You don't really need a regex to replace <br> with <br />.

    I agree. Whatever is wrong with (pseudocode): text.replace("<br>", "<br />");
    text.replace("<br >", "<br />");
    text.replace("<br  >", "<br />");
    text.replace("<br   >", "<br />");
    text.replace("<br    >", "<br />");
    text.replace("<br class=\"my-special-break\">", "<br class=\"my-special-break\" />");
    text.replace("<BR>", "<br />");
    text.replace("<BR >", "<br />");
    text.replace("<BR  >", "<br />");
    text.replace("<BR   >", "<br />");
    text.replace("<BR    >", "<br />");
    text.replace("<BR class=\"my-special-break\">", "<br class=\"my-special-break\" />");

    I mean, that's way easier and obviously more complete than text.replace(/<br( [^>]*)?>/i, "<br\1 />");.



  • @derula said:

    @Daniel15 said:
    @RichP said:
    And today, class, we use a real-world example to learn why regexes can be more useful than find/replace.

    You don't really need a regex to replace <br> with <br />.

    I agree. Whatever is wrong with (pseudocode): text.replace("<br>", "<br />");
    text.replace("<br >", "<br />");
    text.replace("<br  >", "<br />");
    text.replace("<br   >", "<br />");
    text.replace("<br    >", "<br />");
    text.replace("<br class=\"my-special-break\">", "<br class=\"my-special-break\" />");
    text.replace("<BR>", "<br />");
    text.replace("<BR >", "<br />");
    text.replace("<BR  >", "<br />");
    text.replace("<BR   >", "<br />");
    text.replace("<BR    >", "<br />");
    text.replace("<BR class=\"my-special-break\">", "<br class=\"my-special-break\" />");

    I mean, that's way easier and obviously more complete than text.replace(/<br( [^>]*)?>/i, "<br\1 />");.

    
    var text = "<br />";
    
    var replacedText = text.replace(/<br( [^>]*)?>/i, "<br\\1 />");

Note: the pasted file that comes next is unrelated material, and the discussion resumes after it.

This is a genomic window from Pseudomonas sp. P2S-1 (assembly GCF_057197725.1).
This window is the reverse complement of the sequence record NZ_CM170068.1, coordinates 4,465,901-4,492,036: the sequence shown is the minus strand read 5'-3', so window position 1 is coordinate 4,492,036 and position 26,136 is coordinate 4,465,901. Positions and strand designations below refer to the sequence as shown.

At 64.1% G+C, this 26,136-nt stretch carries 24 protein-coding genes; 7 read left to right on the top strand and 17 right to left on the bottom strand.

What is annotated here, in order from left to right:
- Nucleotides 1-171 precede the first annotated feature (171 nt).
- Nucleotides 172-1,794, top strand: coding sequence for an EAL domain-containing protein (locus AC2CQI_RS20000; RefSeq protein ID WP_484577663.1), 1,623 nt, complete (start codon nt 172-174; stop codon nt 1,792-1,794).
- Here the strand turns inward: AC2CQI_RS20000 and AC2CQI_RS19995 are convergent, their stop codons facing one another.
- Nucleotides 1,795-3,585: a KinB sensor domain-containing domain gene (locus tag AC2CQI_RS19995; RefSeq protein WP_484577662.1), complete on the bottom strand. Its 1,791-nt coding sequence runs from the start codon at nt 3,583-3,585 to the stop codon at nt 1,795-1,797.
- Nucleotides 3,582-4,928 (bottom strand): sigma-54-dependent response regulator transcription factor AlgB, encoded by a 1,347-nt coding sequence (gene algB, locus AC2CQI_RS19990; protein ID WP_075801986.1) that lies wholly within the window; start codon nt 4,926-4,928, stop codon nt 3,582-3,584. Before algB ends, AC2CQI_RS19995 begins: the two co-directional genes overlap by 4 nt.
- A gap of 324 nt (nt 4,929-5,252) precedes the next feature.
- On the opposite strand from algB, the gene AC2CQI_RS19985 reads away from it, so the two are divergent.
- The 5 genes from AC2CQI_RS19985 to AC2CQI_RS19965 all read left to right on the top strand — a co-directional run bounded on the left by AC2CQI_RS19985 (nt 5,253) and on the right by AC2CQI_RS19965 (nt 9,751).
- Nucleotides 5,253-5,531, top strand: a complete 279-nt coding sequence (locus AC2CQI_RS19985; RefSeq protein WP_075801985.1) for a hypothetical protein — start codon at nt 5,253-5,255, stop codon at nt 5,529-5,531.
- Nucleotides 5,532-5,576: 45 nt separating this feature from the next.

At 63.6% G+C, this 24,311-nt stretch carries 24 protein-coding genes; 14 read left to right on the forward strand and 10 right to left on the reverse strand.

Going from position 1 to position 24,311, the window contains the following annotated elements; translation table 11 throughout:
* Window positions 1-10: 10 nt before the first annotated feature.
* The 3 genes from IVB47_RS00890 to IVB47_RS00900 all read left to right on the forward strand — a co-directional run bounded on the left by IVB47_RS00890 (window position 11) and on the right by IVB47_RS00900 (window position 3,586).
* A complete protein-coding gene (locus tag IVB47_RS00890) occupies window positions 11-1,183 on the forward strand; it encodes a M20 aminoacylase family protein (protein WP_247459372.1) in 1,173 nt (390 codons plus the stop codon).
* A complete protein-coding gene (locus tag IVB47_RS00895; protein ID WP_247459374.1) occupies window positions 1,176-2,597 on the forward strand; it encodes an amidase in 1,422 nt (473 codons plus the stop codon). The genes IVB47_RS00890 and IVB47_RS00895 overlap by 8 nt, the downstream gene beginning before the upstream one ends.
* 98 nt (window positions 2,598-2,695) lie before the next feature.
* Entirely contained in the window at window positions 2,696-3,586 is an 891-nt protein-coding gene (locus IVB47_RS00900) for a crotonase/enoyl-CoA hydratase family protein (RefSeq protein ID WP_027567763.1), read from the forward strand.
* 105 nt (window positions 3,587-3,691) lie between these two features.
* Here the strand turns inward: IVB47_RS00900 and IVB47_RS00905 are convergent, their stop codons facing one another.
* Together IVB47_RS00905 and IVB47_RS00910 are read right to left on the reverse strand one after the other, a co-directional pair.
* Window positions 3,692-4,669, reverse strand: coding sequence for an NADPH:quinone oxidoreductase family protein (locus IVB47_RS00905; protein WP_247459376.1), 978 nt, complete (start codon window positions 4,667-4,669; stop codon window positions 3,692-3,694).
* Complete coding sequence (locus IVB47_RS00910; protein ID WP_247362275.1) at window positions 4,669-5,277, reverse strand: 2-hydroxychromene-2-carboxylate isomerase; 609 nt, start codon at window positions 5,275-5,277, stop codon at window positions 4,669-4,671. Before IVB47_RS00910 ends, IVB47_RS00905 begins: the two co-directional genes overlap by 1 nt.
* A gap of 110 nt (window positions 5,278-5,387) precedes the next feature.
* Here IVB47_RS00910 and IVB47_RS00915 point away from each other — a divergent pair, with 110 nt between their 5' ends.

alert(replacedText);
    
    


  • @derula said:

    I mean, that's way easier and obviously more complete than text.replace(/<br( [^>]*)?>/i, "<br\1 />");.


    <br title="foo>bar" />



  • @Buzer said:

    <br title="foo>bar" />
     

    No sane person is going to put those literal characters in an attribute.



  • @dhromed said:

    No sane person is going to put those literal characters in an attribute.

    Sane? If all people were sane, this website wouldn't even exist.



  • I never said my regex is correct or complete, only that it matches some more cases than the chain of replaces... to show that there are cases in which simple find/replace isn't enough. To do it 100% accurate, you'd probably need an XML parser (at least a partial HTML parser). Or lots of patience.



  • @derula said:

    I never said my regex is correct or complete, only that it matches some more cases than the chain of replaces... to show that there are cases in which simple find/replace isn't enough. To do it 100% accurate, you'd probably need an XML parser (at least a partial HTML parser). Or lots of patience.

    Yeah, but if I acknowledged that, I couldn't make a smartass post that shows off what a 1337 c0d3r I am.



  • @derula said:

    I never said my regex is correct or complete, only that it matches some more cases than the chain of replaces... to show that there are cases in which simple find/replace isn't enough. To do it 100% accurate, you'd probably need an XML parser (at least a partial HTML parser). Or lots of patience.

    The object is to turn it into well-formed XML. If you can run it through an XML parser, it already is!



  • @ThePants999 said:

    The object is to turn it into well-formed XML. If you can run it through an XML parser, it already is!

    Pedantic DickWeed